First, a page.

5) Partner With an Afterschool Club
My school has a plethora of after-school clubs. Over the years, I have gone to different club meetings and shared how computers can be used in their areas of interest. For example, the weather club was a perfect place to show how computers are used for forecasting. Working with the club adviser, we prepared a list of websites that students could visit to learn how organizations such as NOAA and NASA use supercomputers to study climate.
The anime club was another great opportunity for me to introduce computer science to students. Animation relies heavily on vast networks of computers configured as “rendering farms.” I showed a video and website that details how Hollywood uses technology to make modern movies possible.
6) Invite Special Guests
While you may be the greatest teacher in the world, students usually respond very well to a guest that is actually working in a given field. You can reach out to area businesses, family, or military recruiters that work in your district.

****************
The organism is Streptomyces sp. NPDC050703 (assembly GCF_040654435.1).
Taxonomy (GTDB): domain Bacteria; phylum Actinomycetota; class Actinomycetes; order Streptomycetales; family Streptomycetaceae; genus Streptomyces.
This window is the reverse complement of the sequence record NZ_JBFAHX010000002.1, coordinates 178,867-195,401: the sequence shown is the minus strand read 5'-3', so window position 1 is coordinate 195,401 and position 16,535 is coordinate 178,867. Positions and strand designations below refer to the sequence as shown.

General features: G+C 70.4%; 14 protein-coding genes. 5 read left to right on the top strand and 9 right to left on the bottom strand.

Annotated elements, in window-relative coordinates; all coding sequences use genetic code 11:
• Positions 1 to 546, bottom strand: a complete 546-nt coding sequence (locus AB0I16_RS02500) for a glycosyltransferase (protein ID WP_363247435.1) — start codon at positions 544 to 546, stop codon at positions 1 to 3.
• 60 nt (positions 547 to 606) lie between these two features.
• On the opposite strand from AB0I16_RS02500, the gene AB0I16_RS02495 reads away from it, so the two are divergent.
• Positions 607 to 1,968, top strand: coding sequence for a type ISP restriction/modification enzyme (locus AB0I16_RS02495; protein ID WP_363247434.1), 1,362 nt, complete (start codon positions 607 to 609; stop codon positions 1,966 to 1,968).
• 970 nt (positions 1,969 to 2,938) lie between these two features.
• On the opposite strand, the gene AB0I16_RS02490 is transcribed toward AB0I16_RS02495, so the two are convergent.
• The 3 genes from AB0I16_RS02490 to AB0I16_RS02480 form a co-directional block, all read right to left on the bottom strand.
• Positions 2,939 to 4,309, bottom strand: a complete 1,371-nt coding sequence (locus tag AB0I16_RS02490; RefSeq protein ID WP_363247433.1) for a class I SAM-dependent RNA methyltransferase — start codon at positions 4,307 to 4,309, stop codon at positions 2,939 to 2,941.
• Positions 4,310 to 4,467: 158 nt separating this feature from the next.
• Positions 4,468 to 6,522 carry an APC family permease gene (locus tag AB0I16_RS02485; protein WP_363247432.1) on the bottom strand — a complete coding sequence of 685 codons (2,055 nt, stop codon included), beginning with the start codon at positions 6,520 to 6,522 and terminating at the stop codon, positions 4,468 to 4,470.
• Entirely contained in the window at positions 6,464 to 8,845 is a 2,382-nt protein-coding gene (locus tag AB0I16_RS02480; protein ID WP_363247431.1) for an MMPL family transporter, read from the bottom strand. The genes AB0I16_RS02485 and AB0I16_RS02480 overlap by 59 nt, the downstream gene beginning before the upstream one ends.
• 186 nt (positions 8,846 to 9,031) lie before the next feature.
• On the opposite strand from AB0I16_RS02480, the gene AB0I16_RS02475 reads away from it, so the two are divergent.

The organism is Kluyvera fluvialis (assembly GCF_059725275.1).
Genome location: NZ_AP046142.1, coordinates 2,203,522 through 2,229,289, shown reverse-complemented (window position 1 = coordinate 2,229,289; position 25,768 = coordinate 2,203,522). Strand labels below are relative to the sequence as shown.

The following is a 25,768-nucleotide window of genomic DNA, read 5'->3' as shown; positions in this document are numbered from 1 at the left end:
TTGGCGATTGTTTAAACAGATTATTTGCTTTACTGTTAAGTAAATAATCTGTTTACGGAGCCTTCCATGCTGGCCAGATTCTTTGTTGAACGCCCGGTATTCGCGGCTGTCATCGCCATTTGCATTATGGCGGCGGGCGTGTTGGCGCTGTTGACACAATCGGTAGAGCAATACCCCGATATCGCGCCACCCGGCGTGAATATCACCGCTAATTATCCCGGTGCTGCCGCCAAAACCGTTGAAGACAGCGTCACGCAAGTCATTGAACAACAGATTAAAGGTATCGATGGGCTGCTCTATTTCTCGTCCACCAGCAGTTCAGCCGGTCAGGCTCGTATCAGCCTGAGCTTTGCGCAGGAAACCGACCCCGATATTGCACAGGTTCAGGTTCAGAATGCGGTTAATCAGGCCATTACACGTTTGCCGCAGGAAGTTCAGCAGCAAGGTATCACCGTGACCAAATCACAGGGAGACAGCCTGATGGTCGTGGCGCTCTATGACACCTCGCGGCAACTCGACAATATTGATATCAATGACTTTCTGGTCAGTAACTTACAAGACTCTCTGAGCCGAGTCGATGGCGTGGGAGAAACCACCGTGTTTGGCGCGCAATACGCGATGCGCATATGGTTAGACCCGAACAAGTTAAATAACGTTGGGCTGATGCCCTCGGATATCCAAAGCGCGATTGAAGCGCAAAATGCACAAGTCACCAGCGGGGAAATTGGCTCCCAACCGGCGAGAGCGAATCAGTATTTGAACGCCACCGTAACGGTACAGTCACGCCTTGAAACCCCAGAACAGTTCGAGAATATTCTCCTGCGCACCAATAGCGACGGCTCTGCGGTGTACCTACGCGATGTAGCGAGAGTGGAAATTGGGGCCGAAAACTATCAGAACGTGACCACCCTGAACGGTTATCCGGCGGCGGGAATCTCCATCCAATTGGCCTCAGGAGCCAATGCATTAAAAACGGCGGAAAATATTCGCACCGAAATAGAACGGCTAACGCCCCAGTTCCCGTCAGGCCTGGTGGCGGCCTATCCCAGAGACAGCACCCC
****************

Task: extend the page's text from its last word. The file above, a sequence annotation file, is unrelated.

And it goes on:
Last year, a U.S. Army reservist paid a visit to my classroom. While in uniform, he serves as part of the U.S. Army Cyber Command. When not on active duty, he works at a local financial institution performing security tasks for their digital infrastructure. This was a great opportunity to show students who weren’t interested in attending college that there are other ways for them to gain the skills they need for technology careers.
Local colleges often maintain outreach services that send professionals to your classroom to talk about the various programs of study at their institutions. Not only will students learn about the types of classes they can take, they can also hear about internships and placement options at these schools.